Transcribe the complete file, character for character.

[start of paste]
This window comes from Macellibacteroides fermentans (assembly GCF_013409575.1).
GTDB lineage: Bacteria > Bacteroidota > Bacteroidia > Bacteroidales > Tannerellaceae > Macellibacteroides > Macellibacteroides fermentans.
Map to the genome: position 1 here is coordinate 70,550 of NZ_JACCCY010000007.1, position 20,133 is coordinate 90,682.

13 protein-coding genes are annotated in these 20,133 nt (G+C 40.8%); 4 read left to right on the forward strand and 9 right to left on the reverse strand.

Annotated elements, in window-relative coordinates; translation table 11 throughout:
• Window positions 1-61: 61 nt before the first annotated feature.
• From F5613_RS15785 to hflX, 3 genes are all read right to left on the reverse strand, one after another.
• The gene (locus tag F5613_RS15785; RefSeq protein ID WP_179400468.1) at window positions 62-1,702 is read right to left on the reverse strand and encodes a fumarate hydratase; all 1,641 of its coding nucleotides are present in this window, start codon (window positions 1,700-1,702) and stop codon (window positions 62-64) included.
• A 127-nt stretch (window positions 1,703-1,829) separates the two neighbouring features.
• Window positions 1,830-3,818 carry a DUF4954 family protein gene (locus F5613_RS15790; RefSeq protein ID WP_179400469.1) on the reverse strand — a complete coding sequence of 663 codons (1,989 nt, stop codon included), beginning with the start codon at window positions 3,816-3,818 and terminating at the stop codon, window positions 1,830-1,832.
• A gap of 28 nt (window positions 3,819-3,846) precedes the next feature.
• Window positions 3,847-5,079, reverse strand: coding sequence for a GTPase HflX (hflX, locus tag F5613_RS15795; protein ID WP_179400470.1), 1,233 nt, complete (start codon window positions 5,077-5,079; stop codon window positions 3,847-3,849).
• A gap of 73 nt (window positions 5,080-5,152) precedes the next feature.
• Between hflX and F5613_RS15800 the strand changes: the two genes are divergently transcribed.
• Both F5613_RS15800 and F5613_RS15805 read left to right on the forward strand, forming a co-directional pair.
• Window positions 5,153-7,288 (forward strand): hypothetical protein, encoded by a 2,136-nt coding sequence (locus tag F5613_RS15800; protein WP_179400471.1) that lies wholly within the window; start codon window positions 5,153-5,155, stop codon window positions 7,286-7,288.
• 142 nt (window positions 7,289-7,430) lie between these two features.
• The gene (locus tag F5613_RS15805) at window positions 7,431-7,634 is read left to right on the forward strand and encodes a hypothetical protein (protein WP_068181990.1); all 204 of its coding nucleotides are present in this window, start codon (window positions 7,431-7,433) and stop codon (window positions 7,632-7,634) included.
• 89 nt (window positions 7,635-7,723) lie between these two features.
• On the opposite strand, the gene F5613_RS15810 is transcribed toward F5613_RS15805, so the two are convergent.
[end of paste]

This window comes from Macellibacteroides fermentans (assembly GCF_013409575.1).
GTDB lineage: Bacteria > Bacteroidota > Bacteroidia > Bacteroidales > Tannerellaceae > Macellibacteroides > Macellibacteroides fermentans.
Map to the genome: position 1 here is coordinate 70,550 of NZ_JACCCY010000007.1, position 20,133 is coordinate 90,682.

13 protein-coding genes are annotated in these 20,133 nt (G+C 40.8%); 4 read left to right on the forward strand and 9 right to left on the reverse strand.

Annotated elements, in window-relative coordinates; translation table 11 throughout:
• Window positions 1-61: 61 nt before the first annotated feature.
• From F5613_RS15785 to hflX, 3 genes are all read right to left on the reverse strand, one after another.
• The gene (locus tag F5613_RS15785; RefSeq protein ID WP_179400468.1) at window positions 62-1,702 is read right to left on the reverse strand and encodes a fumarate hydratase; all 1,641 of its coding nucleotides are present in this window, start codon (window positions 1,700-1,702) and stop codon (window positions 62-64) included.
• A 127-nt stretch (window positions 1,703-1,829) separates the two neighbouring features.
• Window positions 1,830-3,818 carry a DUF4954 family protein gene (locus F5613_RS15790; RefSeq protein ID WP_179400469.1) on the reverse strand — a complete coding sequence of 663 codons (1,989 nt, stop codon included), beginning with the start codon at window positions 3,816-3,818 and terminating at the stop codon, window positions 1,830-1,832.
• A gap of 28 nt (window positions 3,819-3,846) precedes the next feature.
• Window positions 3,847-5,079, reverse strand: coding sequence for a GTPase HflX (hflX, locus tag F5613_RS15795; protein ID WP_179400470.1), 1,233 nt, complete (start codon window positions 5,077-5,079; stop codon window positions 3,847-3,849).
• A gap of 73 nt (window positions 5,080-5,152) precedes the next feature.
• Between hflX and F5613_RS15800 the strand changes: the two genes are divergently transcribed.
• Both F5613_RS15800 and F5613_RS15805 read left to right on the forward strand, forming a co-directional pair.
• Window positions 5,153-7,288 (forward strand): hypothetical protein, encoded by a 2,136-nt coding sequence (locus tag F5613_RS15800; protein WP_179400471.1) that lies wholly within the window; start codon window positions 5,153-5,155, stop codon window positions 7,286-7,288.
• 142 nt (window positions 7,289-7,430) lie between these two features.
• The gene (locus tag F5613_RS15805) at window positions 7,431-7,634 is read left to right on the forward strand and encodes a hypothetical protein (protein WP_068181990.1); all 204 of its coding nucleotides are present in this window, start codon (window positions 7,431-7,433) and stop codon (window positions 7,632-7,634) included.
• 89 nt (window positions 7,635-7,723) lie between these two features.
• On the opposite strand, the gene F5613_RS15810 is transcribed toward F5613_RS15805, so the two are convergent.